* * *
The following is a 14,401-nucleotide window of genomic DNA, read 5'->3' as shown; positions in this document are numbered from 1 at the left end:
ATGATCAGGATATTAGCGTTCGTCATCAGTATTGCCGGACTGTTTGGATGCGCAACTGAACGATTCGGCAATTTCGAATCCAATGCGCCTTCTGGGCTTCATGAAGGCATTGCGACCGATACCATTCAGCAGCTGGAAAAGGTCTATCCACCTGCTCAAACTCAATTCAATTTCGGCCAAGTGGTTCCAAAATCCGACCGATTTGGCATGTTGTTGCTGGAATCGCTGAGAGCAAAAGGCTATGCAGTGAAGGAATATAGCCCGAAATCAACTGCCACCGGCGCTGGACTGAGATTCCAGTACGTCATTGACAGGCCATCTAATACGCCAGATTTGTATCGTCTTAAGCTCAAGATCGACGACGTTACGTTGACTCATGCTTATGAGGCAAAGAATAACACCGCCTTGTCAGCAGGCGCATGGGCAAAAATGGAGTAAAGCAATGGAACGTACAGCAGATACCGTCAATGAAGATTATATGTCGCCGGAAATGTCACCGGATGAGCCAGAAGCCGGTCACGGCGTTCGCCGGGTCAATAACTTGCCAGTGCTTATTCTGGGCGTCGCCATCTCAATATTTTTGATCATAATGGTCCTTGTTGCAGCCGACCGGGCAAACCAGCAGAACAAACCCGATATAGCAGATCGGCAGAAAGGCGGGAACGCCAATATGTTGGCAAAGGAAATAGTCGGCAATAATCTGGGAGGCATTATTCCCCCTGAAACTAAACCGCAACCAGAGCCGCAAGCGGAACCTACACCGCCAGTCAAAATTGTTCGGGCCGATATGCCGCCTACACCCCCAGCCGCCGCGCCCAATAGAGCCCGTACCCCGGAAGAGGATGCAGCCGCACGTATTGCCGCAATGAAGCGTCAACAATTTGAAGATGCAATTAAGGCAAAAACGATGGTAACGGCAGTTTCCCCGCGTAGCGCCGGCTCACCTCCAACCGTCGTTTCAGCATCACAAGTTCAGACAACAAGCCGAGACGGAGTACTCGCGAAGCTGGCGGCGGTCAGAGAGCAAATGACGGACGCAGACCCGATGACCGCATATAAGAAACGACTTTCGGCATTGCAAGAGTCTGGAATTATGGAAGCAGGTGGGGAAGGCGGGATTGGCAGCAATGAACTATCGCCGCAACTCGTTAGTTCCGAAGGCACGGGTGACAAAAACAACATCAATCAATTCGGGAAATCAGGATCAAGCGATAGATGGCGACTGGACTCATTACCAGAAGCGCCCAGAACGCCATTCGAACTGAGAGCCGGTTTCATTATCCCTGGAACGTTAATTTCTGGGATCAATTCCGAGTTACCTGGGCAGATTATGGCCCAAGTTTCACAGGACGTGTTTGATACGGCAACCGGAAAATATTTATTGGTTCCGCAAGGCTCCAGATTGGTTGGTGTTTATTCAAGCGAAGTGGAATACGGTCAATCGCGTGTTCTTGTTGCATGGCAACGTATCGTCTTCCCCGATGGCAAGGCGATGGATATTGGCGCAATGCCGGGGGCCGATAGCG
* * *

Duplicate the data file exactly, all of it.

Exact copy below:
The following is a 14,401-nucleotide window of genomic DNA, read 5'->3' as shown; positions in this document are numbered from 1 at the left end:
ATGATCAGGATATTAGCGTTCGTCATCAGTATTGCCGGACTGTTTGGATGCGCAACTGAACGATTCGGCAATTTCGAATCCAATGCGCCTTCTGGGCTTCATGAAGGCATTGCGACCGATACCATTCAGCAGCTGGAAAAGGTCTATCCACCTGCTCAAACTCAATTCAATTTCGGCCAAGTGGTTCCAAAATCCGACCGATTTGGCATGTTGTTGCTGGAATCGCTGAGAGCAAAAGGCTATGCAGTGAAGGAATATAGCCCGAAATCAACTGCCACCGGCGCTGGACTGAGATTCCAGTACGTCATTGACAGGCCATCTAATACGCCAGATTTGTATCGTCTTAAGCTCAAGATCGACGACGTTACGTTGACTCATGCTTATGAGGCAAAGAATAACACCGCCTTGTCAGCAGGCGCATGGGCAAAAATGGAGTAAAGCAATGGAACGTACAGCAGATACCGTCAATGAAGATTATATGTCGCCGGAAATGTCACCGGATGAGCCAGAAGCCGGTCACGGCGTTCGCCGGGTCAATAACTTGCCAGTGCTTATTCTGGGCGTCGCCATCTCAATATTTTTGATCATAATGGTCCTTGTTGCAGCCGACCGGGCAAACCAGCAGAACAAACCCGATATAGCAGATCGGCAGAAAGGCGGGAACGCCAATATGTTGGCAAAGGAAATAGTCGGCAATAATCTGGGAGGCATTATTCCCCCTGAAACTAAACCGCAACCAGAGCCGCAAGCGGAACCTACACCGCCAGTCAAAATTGTTCGGGCCGATATGCCGCCTACACCCCCAGCCGCCGCGCCCAATAGAGCCCGTACCCCGGAAGAGGATGCAGCCGCACGTATTGCCGCAATGAAGCGTCAACAATTTGAAGATGCAATTAAGGCAAAAACGATGGTAACGGCAGTTTCCCCGCGTAGCGCCGGCTCACCTCCAACCGTCGTTTCAGCATCACAAGTTCAGACAACAAGCCGAGACGGAGTACTCGCGAAGCTGGCGGCGGTCAGAGAGCAAATGACGGACGCAGACCCGATGACCGCATATAAGAAACGACTTTCGGCATTGCAAGAGTCTGGAATTATGGAAGCAGGTGGGGAAGGCGGGATTGGCAGCAATGAACTATCGCCGCAACTCGTTAGTTCCGAAGGCACGGGTGACAAAAACAACATCAATCAATTCGGGAAATCAGGATCAAGCGATAGATGGCGACTGGACTCATTACCAGAAGCGCCCAGAACGCCATTCGAACTGAGAGCCGGTTTCATTATCCCTGGAACGTTAATTTCTGGGATCAATTCCGAGTTACCTGGGCAGATTATGGCCCAAGTTTCACAGGACGTGTTTGATACGGCAACCGGAAAATATTTATTGGTTCCGCAAGGCTCCAGATTGGTTGGTGTTTATTCAAGCGAAGTGGAATACGGTCAATCGCGTGTTCTTGTTGCATGGCAACGTATCGTCTTCCCCGATGGCAAGGCGATGGATATTGGCGCAATGCCGGGGGCCGATAGCG